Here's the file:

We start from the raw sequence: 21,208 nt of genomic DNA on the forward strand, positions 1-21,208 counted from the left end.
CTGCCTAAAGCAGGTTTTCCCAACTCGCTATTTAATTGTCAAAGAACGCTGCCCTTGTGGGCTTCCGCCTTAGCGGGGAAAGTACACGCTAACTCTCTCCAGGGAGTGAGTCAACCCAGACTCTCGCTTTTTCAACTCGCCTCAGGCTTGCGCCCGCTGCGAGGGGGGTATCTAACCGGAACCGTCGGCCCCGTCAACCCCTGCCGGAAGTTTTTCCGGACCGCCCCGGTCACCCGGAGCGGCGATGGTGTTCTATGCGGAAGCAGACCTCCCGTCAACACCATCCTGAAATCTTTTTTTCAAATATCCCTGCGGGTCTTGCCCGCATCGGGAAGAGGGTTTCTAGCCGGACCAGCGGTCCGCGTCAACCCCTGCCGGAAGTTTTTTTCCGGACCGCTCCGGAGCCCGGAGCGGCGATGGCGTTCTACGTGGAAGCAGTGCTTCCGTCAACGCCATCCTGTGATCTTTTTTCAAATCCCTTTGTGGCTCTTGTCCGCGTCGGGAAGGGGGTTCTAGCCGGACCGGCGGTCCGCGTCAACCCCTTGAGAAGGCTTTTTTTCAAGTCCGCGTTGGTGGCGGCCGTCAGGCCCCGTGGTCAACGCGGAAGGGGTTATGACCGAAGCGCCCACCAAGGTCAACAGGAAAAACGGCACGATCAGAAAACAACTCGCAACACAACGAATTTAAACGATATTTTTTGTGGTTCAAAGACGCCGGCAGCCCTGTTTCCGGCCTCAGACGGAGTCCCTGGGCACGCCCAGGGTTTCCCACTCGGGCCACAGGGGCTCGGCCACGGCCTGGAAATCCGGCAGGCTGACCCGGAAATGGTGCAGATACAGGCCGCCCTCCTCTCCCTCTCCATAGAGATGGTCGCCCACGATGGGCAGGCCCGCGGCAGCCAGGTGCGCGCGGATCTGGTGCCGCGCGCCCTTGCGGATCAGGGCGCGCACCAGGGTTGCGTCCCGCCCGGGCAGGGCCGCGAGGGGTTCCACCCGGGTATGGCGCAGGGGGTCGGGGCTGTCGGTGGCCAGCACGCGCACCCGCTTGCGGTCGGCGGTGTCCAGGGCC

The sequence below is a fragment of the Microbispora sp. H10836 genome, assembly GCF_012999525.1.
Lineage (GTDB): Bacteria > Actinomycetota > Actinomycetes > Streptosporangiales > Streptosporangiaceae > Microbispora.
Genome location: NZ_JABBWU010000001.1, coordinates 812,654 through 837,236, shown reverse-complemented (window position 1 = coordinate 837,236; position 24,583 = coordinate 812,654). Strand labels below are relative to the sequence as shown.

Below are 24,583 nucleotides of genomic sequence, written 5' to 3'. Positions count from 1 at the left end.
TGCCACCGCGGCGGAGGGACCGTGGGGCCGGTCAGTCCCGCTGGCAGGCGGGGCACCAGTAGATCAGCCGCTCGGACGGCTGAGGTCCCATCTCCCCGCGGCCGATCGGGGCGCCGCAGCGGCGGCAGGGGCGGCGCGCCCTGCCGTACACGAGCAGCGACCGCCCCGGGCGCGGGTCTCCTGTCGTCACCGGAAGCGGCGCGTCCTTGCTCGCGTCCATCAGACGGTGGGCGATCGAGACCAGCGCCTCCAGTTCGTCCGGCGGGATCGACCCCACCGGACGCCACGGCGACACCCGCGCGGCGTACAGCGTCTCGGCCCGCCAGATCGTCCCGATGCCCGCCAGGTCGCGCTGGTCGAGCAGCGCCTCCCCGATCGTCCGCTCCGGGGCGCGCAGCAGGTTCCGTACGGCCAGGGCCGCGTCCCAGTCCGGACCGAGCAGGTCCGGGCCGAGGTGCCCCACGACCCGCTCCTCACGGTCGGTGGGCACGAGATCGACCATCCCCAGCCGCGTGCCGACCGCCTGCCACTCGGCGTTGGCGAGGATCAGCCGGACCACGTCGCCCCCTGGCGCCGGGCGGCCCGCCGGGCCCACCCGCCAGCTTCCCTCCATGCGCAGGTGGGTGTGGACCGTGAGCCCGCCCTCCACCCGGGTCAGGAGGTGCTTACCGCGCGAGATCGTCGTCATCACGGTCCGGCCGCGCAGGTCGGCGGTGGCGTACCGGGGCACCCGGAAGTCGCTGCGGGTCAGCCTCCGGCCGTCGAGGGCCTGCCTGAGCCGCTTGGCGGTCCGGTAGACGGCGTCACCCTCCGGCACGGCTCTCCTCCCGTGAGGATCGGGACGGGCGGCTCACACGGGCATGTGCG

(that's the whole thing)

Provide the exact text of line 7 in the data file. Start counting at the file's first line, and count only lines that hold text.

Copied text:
TGCCACCGCGGCGGAGGGACCGTGGGGCCGGTCAGTCCCGCTGGCAGGCGGGGCACCAGTAGATCAGCCGCTCGGACGGCTGAGGTCCCATCTCCCCGCGGCCGATCGGGGCGCCGCAGCGGCGGCAGGGGCGGCGCGCCCTGCCGTACACGAGCAGCGACCGCCCCGGGCGCGGGTCTCCTGTCGTCACCGGAAGCGGCGCGTCCTTGCTCGCGTCCATCAGACGGTGGGCGATCGAGACCAGCGCCTCCAGTTCGTCCGGCGGGATCGACCCCACCGGACGCCACGGCGACACCCGCGCGGCGTACAGCGTCTCGGCCCGCCAGATCGTCCCGATGCCCGCCAGGTCGCGCTGGTCGAGCAGCGCCTCCCCGATCGTCCGCTCCGGGGCGCGCAGCAGGTTCCGTACGGCCAGGGCCGCGTCCCAGTCCGGACCGAGCAGGTCCGGGCCGAGGTGCCCCACGACCCGCTCCTCACGGTCGGTGGGCACGAGATCGACCATCCCCAGCCGCGTGCCGACCGCCTGCCACTCGGCGTTGGCGAGGATCAGCCGGACCACGTCGCCCCCTGGCGCCGGGCGGCCCGCCGGGCCCACCCGCCAGCTTCCCTCCATGCGCAGGTGGGTGTGGACCGTGAGCCCGCCCTCCACCCGGGTCAGGAGGTGCTTACCGCGCGAGATCGTCGTCATCACGGTCCGGCCGCGCAGGTCGGCGGTGGCGTACCGGGGCACCCGGAAGTCGCTGCGGGTCAGCCTCCGGCCGTCGAGGGCCTGCCTGAGCCGCTTGGCGGTCCGGTAGACGGCGTCACCCTCCGGCACGGCTCTCCTCCCGTGAGGATCGGGACGGGCGGCTCACACGGGCATGTGCG